The Successful Application of the Pragmatic Policy in the Netherlands
Essay by Dan Grigorin
The legal system of the Netherlands is world renowned for its unique policies. The epitome of the legal system in the Netherlands is the Opium Act, the first one of which, created in 1919, resulted from the participation of the Netherlands in the Opium Convention in 1912Ã¯Â¿Â½. Although somewhat revised in 1928, not much had been amended from the very first Opium Act.Ã¯Â¿Â½ In 1976, the act was amended to be the version that is currently enforced.Ã¯Â¿Â½ It distinguished between hard and soft drugs, giving a risk scale, which consisted of categories regarding medical, pharmacological, psychological, and sociological data. Using this, the Opium Act distinguished drugs with unacceptable risks.Ã¯Â¿Â½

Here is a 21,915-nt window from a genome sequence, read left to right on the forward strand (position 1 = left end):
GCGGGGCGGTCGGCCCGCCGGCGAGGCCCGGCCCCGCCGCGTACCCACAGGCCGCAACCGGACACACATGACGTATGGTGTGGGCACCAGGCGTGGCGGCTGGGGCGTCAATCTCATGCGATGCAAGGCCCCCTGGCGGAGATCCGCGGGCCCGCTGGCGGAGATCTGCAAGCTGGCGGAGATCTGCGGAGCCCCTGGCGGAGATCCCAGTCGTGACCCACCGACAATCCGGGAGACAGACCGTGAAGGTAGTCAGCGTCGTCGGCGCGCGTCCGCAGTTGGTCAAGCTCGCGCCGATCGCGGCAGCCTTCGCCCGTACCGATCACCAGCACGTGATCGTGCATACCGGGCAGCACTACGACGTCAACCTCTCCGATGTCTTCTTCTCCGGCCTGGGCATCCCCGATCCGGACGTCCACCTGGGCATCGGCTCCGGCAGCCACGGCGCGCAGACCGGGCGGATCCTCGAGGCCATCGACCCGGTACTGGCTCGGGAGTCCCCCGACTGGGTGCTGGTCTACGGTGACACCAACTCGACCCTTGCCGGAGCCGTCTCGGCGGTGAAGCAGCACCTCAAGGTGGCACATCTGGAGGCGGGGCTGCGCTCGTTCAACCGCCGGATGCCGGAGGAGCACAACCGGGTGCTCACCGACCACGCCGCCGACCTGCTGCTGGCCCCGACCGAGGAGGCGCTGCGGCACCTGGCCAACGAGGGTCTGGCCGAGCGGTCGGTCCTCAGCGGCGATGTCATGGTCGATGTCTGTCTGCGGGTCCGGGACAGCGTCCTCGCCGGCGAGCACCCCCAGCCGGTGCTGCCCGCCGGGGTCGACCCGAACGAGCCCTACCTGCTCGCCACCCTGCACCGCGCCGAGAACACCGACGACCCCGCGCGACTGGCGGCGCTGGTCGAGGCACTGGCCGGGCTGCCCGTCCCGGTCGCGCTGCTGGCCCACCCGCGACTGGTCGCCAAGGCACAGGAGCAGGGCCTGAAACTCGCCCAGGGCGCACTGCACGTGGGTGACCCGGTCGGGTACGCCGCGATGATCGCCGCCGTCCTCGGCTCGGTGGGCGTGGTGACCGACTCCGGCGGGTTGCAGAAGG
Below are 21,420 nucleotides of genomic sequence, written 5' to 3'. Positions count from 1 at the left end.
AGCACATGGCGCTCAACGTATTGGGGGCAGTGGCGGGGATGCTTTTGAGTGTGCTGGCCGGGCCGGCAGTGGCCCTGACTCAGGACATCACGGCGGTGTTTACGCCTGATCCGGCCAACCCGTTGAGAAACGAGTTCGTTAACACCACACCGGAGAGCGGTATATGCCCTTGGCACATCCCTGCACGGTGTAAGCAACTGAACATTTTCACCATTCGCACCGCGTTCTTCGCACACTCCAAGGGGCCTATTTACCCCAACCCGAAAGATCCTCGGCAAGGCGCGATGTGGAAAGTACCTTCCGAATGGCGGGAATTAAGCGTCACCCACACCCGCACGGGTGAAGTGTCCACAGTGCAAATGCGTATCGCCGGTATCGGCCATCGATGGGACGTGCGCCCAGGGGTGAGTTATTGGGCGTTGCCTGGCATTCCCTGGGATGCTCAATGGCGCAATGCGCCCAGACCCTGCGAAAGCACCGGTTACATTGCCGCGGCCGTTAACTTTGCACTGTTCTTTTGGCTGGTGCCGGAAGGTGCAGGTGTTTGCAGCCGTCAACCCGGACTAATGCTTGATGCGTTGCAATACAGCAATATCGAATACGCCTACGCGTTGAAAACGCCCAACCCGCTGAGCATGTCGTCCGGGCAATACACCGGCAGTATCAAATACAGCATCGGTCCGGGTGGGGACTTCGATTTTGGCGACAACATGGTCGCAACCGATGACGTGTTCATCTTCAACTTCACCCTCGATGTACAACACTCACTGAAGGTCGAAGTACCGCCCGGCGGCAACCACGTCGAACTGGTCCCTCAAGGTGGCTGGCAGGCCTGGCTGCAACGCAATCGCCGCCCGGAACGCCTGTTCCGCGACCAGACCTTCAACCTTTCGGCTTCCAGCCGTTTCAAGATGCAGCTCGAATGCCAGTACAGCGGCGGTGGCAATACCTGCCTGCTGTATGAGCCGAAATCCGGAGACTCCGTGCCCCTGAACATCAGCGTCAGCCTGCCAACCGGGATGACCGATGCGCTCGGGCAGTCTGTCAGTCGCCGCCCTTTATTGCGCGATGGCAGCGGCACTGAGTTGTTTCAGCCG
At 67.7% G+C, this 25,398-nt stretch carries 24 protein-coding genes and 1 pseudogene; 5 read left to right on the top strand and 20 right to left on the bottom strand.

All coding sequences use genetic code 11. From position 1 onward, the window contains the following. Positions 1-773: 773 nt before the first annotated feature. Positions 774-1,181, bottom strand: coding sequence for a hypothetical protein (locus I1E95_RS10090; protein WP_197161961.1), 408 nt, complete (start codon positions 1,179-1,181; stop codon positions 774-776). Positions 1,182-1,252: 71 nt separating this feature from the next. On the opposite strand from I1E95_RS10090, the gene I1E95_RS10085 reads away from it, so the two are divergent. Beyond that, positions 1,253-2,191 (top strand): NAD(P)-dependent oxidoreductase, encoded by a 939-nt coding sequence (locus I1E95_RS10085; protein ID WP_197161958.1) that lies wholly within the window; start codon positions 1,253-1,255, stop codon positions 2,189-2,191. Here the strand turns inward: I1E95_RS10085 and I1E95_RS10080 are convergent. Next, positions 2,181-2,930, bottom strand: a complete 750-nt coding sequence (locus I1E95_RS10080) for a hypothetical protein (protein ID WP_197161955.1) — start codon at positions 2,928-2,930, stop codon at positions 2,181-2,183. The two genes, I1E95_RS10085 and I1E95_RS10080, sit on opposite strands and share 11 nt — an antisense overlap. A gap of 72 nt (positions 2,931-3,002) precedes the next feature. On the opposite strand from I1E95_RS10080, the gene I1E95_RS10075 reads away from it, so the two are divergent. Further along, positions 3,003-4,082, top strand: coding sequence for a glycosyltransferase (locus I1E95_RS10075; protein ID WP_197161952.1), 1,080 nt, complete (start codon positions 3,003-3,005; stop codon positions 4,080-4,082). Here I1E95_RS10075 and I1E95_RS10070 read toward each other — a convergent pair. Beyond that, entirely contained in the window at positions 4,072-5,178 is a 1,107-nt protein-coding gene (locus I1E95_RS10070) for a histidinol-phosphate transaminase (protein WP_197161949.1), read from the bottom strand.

The Opium Act had many provisions in relation to drug trafficking. It clearly outlined all illegal activities in relation to trafficking, such as money laundering and confiscation of illegal assets.Ã¯Â¿Â½
The Abuse of Chemical Substances Act of March 1995 allowed monitoring of any drug trade and confiscation of any illegal substances.Ã¯Â¿Â½ Many other laws have been created and implemented since then in relation to health and welfare of drug users and possession of drugs.Ã¯Â¿Â½
The guidelines issued by the Office of the Public Prosecutor in 1996 state that arresting and criminalising users possessing small quantities of any drug for personal use is not looked upon as a priority according to the Dutch drug policy.Ã¯Â¿Â½ Many other laws in relation to drug use have been enacted since then, such as the Collective Prevention and Public Health Act; Primary Education Act, Basic Education Act for Secondary Education, the Care Institutions Quality Act, and the Act on the Distribution of Medicines.Ã¯Â¿Â½ In 2001, a new law, Penal Care Facility for Addicts Law, enabled the courts to put any intravenous...